I think I made a mistake for the second and third cases. You need to multiply the cap volume by 2 for the second case, and the third case needs to be >= and not >.

Oh, well. I used Solidworks to confirm a couple cases to a few digits.

Well this is fun...

post #105 of 180
Quote:
Originally Posted by Ernest Jones View Post
 
Quote:
Originally Posted by Lihu View Post
 


I think I made a mistake for the second and third cases. You need to multiply the cap volume by 2 for the second case, and the third case needs to be >= and not >.

Oh, well. I used Solidworks to confirm a couple cases to a few digits.

Well this is fun...


Yeah, okay. I need to get back to work. Simplification is turning out to be not so simple. I'll leave it for somebody who has more time. . .

post #106 of 180
Quote:
Originally Posted by 14ledo81 View Post

OK. I've got another one. Should be short/easy for the right person. A fairly famous riddle.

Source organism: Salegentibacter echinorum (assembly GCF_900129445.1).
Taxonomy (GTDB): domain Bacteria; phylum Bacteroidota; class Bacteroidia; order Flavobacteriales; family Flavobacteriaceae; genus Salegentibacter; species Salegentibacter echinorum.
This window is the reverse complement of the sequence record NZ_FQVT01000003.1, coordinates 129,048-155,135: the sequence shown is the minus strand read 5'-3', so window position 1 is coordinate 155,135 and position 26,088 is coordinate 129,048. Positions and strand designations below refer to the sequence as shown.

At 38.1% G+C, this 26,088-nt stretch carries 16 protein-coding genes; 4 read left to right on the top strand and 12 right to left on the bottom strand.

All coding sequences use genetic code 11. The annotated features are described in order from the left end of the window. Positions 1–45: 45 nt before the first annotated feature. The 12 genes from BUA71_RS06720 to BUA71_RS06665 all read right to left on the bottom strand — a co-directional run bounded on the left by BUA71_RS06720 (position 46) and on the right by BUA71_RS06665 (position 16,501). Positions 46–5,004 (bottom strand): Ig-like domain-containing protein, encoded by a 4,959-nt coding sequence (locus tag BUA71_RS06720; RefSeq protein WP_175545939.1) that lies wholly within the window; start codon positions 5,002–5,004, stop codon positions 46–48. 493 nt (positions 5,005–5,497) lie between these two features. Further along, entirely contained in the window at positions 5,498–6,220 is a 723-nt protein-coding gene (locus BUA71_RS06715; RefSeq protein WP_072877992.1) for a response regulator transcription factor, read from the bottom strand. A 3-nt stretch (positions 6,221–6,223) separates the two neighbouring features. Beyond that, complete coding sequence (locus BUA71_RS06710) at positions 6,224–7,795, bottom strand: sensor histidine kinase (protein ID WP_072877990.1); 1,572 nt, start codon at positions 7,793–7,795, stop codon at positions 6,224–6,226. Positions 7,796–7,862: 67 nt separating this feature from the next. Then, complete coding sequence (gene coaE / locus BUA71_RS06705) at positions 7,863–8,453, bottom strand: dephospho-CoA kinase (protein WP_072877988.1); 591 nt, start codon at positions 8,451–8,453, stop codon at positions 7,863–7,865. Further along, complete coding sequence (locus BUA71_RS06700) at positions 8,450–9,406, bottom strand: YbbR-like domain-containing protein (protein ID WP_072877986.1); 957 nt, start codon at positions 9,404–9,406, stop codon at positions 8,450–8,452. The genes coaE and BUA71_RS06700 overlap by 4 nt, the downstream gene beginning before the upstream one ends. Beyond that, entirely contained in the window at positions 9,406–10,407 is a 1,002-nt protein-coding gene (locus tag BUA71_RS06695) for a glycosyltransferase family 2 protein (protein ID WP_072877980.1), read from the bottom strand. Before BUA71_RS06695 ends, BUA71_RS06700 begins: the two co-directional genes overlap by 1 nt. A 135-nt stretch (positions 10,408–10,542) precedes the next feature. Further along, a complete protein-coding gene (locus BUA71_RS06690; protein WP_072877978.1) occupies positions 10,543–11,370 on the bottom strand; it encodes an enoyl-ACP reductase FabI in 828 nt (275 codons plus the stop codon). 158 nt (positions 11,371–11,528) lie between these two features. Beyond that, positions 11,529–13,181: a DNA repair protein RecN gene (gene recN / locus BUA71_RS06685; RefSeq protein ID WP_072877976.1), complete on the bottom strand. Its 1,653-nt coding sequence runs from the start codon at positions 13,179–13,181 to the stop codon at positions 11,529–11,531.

"What have I got in my pocket?"

I have to leave for work, so I won't be able to answer for a bit. I think someone will get it though.

 

 

Quote:
Originally Posted by Ernest Jones View Post

My Precious?

I have never heard this one before AND ... I don't get it.  Can one of you guys explain this one?

post #107 of 180
Quote:
Originally Posted by Golfingdad View Post
 

 

 

I have never heard this one before AND ... I don't get it.  Can one of you guys explain this one?

No, and hopefully no one else explains it either. You just need to get out more!

post #108 of 180
Quote:
Originally Posted by Golfingdad View Post
 
Quote:
Originally Posted by 14ledo81 View Post

OK. I've got another one. Should be short/easy for the right person. A fairly famous riddle.

"What have I got in my pocket?"

I have to leave for work, so I won't be able to answer for a bit. I think someone will get it though.

 

 

Quote:
Originally Posted by Ernest Jones View Post

My Precious?

I have never heard this one before AND ... I don't get it.  Can one of you guys explain this one?

 

It's in the "Hobbit"


Gollum and Bilbo are in the Goblin caves and Bilbo and Gollum play a game so Bilbo can escape. They pitch riddles back and forth until Bilbo decides to use this one and says "What's in my pocket?", when earlier he found Gollum's ring (His precious which is the one ring, of course).

 

Bilbo uses it to escape later on, because it turns the wearer invisible.

 

 

EDIT: Sorry Ernest. . .